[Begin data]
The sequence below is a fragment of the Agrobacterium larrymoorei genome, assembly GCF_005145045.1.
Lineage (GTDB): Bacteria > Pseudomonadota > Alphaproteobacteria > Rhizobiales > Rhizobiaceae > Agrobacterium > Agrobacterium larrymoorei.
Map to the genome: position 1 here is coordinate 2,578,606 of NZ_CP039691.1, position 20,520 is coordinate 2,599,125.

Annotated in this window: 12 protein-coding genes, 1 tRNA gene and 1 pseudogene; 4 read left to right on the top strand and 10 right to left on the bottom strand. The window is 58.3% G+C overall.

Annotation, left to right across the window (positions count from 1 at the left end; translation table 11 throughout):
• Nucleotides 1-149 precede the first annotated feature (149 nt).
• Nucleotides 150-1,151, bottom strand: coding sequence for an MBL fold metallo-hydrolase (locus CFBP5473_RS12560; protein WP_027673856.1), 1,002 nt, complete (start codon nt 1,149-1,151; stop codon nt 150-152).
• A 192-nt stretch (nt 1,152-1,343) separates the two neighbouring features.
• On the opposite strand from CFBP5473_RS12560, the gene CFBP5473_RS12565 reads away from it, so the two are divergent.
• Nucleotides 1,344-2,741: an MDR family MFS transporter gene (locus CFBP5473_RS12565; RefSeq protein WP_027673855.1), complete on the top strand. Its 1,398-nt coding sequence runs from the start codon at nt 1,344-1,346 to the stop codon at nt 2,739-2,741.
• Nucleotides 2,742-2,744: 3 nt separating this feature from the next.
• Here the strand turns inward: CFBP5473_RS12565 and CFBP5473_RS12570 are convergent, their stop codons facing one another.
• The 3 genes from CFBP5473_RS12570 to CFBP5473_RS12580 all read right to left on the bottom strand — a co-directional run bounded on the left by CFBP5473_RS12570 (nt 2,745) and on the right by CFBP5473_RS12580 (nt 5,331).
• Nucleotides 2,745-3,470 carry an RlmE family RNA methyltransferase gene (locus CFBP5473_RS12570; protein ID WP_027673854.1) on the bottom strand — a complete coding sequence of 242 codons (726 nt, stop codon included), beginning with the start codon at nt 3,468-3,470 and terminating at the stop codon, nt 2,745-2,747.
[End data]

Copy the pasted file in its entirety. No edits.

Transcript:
The sequence below is a fragment of the Agrobacterium larrymoorei genome, assembly GCF_005145045.1.
Lineage (GTDB): Bacteria > Pseudomonadota > Alphaproteobacteria > Rhizobiales > Rhizobiaceae > Agrobacterium > Agrobacterium larrymoorei.
Map to the genome: position 1 here is coordinate 2,578,606 of NZ_CP039691.1, position 20,520 is coordinate 2,599,125.

Annotated in this window: 12 protein-coding genes, 1 tRNA gene and 1 pseudogene; 4 read left to right on the top strand and 10 right to left on the bottom strand. The window is 58.3% G+C overall.

Annotation, left to right across the window (positions count from 1 at the left end; translation table 11 throughout):
• Nucleotides 1-149 precede the first annotated feature (149 nt).
• Nucleotides 150-1,151, bottom strand: coding sequence for an MBL fold metallo-hydrolase (locus CFBP5473_RS12560; protein WP_027673856.1), 1,002 nt, complete (start codon nt 1,149-1,151; stop codon nt 150-152).
• A 192-nt stretch (nt 1,152-1,343) separates the two neighbouring features.
• On the opposite strand from CFBP5473_RS12560, the gene CFBP5473_RS12565 reads away from it, so the two are divergent.
• Nucleotides 1,344-2,741: an MDR family MFS transporter gene (locus CFBP5473_RS12565; RefSeq protein WP_027673855.1), complete on the top strand. Its 1,398-nt coding sequence runs from the start codon at nt 1,344-1,346 to the stop codon at nt 2,739-2,741.
• Nucleotides 2,742-2,744: 3 nt separating this feature from the next.
• Here the strand turns inward: CFBP5473_RS12565 and CFBP5473_RS12570 are convergent, their stop codons facing one another.
• The 3 genes from CFBP5473_RS12570 to CFBP5473_RS12580 all read right to left on the bottom strand — a co-directional run bounded on the left by CFBP5473_RS12570 (nt 2,745) and on the right by CFBP5473_RS12580 (nt 5,331).
• Nucleotides 2,745-3,470 carry an RlmE family RNA methyltransferase gene (locus CFBP5473_RS12570; protein ID WP_027673854.1) on the bottom strand — a complete coding sequence of 242 codons (726 nt, stop codon included), beginning with the start codon at nt 3,468-3,470 and terminating at the stop codon, nt 2,745-2,747.